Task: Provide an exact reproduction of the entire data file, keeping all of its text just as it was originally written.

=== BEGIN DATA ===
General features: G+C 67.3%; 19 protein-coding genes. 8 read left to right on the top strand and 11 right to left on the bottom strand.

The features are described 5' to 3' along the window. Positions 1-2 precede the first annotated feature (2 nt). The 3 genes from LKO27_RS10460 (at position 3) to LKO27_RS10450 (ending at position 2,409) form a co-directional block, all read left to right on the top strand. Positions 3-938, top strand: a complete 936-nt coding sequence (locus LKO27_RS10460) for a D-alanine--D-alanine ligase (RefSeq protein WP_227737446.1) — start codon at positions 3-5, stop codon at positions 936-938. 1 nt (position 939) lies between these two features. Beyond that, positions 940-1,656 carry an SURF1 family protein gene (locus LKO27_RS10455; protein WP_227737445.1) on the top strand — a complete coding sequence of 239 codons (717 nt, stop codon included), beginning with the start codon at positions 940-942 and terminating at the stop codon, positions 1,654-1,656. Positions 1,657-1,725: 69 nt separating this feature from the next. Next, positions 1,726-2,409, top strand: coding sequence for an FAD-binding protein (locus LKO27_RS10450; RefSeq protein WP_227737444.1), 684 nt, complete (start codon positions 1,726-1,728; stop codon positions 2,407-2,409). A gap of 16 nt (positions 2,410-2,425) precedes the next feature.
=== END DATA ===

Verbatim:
General features: G+C 67.3%; 19 protein-coding genes. 8 read left to right on the top strand and 11 right to left on the bottom strand.

The features are described 5' to 3' along the window. Positions 1-2 precede the first annotated feature (2 nt). The 3 genes from LKO27_RS10460 (at position 3) to LKO27_RS10450 (ending at position 2,409) form a co-directional block, all read left to right on the top strand. Positions 3-938, top strand: a complete 936-nt coding sequence (locus LKO27_RS10460) for a D-alanine--D-alanine ligase (RefSeq protein WP_227737446.1) — start codon at positions 3-5, stop codon at positions 936-938. 1 nt (position 939) lies between these two features. Beyond that, positions 940-1,656 carry an SURF1 family protein gene (locus LKO27_RS10455; protein WP_227737445.1) on the top strand — a complete coding sequence of 239 codons (717 nt, stop codon included), beginning with the start codon at positions 940-942 and terminating at the stop codon, positions 1,654-1,656. Positions 1,657-1,725: 69 nt separating this feature from the next. Next, positions 1,726-2,409, top strand: coding sequence for an FAD-binding protein (locus LKO27_RS10450; RefSeq protein WP_227737444.1), 684 nt, complete (start codon positions 1,726-1,728; stop codon positions 2,407-2,409). A gap of 16 nt (positions 2,410-2,425) precedes the next feature.